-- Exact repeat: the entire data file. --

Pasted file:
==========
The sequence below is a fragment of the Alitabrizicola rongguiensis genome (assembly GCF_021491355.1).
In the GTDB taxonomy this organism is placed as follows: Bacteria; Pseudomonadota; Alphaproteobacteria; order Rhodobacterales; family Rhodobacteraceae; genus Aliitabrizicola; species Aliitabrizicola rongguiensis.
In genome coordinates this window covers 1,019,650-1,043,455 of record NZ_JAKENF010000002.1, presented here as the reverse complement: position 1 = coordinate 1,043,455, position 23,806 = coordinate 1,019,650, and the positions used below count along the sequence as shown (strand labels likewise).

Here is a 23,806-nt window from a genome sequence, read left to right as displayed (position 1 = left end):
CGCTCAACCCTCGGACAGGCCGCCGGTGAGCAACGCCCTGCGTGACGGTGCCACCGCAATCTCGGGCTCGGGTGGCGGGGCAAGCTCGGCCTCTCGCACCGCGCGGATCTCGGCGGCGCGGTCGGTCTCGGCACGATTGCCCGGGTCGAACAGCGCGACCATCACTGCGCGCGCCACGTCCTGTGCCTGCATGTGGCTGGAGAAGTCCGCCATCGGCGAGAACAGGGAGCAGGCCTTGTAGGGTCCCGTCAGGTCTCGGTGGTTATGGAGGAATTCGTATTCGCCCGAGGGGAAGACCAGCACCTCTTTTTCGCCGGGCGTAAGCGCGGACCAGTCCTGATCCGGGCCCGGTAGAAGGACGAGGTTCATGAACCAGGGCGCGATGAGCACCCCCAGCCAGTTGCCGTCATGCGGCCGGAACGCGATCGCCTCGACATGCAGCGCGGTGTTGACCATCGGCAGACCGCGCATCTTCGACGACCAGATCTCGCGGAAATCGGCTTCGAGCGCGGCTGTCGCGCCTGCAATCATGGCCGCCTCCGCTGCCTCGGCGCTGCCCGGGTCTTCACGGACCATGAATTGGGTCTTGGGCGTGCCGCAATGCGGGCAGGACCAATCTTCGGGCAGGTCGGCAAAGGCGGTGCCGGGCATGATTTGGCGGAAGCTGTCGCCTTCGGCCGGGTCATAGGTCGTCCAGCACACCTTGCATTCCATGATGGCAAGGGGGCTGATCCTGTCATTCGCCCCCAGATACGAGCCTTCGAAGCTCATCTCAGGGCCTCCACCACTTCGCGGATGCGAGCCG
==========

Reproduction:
The sequence below is a fragment of the Alitabrizicola rongguiensis genome (assembly GCF_021491355.1).
In the GTDB taxonomy this organism is placed as follows: Bacteria; Pseudomonadota; Alphaproteobacteria; order Rhodobacterales; family Rhodobacteraceae; genus Aliitabrizicola; species Aliitabrizicola rongguiensis.
In genome coordinates this window covers 1,019,650-1,043,455 of record NZ_JAKENF010000002.1, presented here as the reverse complement: position 1 = coordinate 1,043,455, position 23,806 = coordinate 1,019,650, and the positions used below count along the sequence as shown (strand labels likewise).

Here is a 23,806-nt window from a genome sequence, read left to right as displayed (position 1 = left end):
CGCTCAACCCTCGGACAGGCCGCCGGTGAGCAACGCCCTGCGTGACGGTGCCACCGCAATCTCGGGCTCGGGTGGCGGGGCAAGCTCGGCCTCTCGCACCGCGCGGATCTCGGCGGCGCGGTCGGTCTCGGCACGATTGCCCGGGTCGAACAGCGCGACCATCACTGCGCGCGCCACGTCCTGTGCCTGCATGTGGCTGGAGAAGTCCGCCATCGGCGAGAACAGGGAGCAGGCCTTGTAGGGTCCCGTCAGGTCTCGGTGGTTATGGAGGAATTCGTATTCGCCCGAGGGGAAGACCAGCACCTCTTTTTCGCCGGGCGTAAGCGCGGACCAGTCCTGATCCGGGCCCGGTAGAAGGACGAGGTTCATGAACCAGGGCGCGATGAGCACCCCCAGCCAGTTGCCGTCATGCGGCCGGAACGCGATCGCCTCGACATGCAGCGCGGTGTTGACCATCGGCAGACCGCGCATCTTCGACGACCAGATCTCGCGGAAATCGGCTTCGAGCGCGGCTGTCGCGCCTGCAATCATGGCCGCCTCCGCTGCCTCGGCGCTGCCCGGGTCTTCACGGACCATGAATTGGGTCTTGGGCGTGCCGCAATGCGGGCAGGACCAATCTTCGGGCAGGTCGGCAAAGGCGGTGCCGGGCATGATTTGGCGGAAGCTGTCGCCTTCGGCCGGGTCATAGGTCGTCCAGCACACCTTGCATTCCATGATGGCAAGGGGGCTGATCCTGTCATTCGCCCCCAGATACGAGCCTTCGAAGCTCATCTCAGGGCCTCCACCACTTCGCGGATGCGAGCCG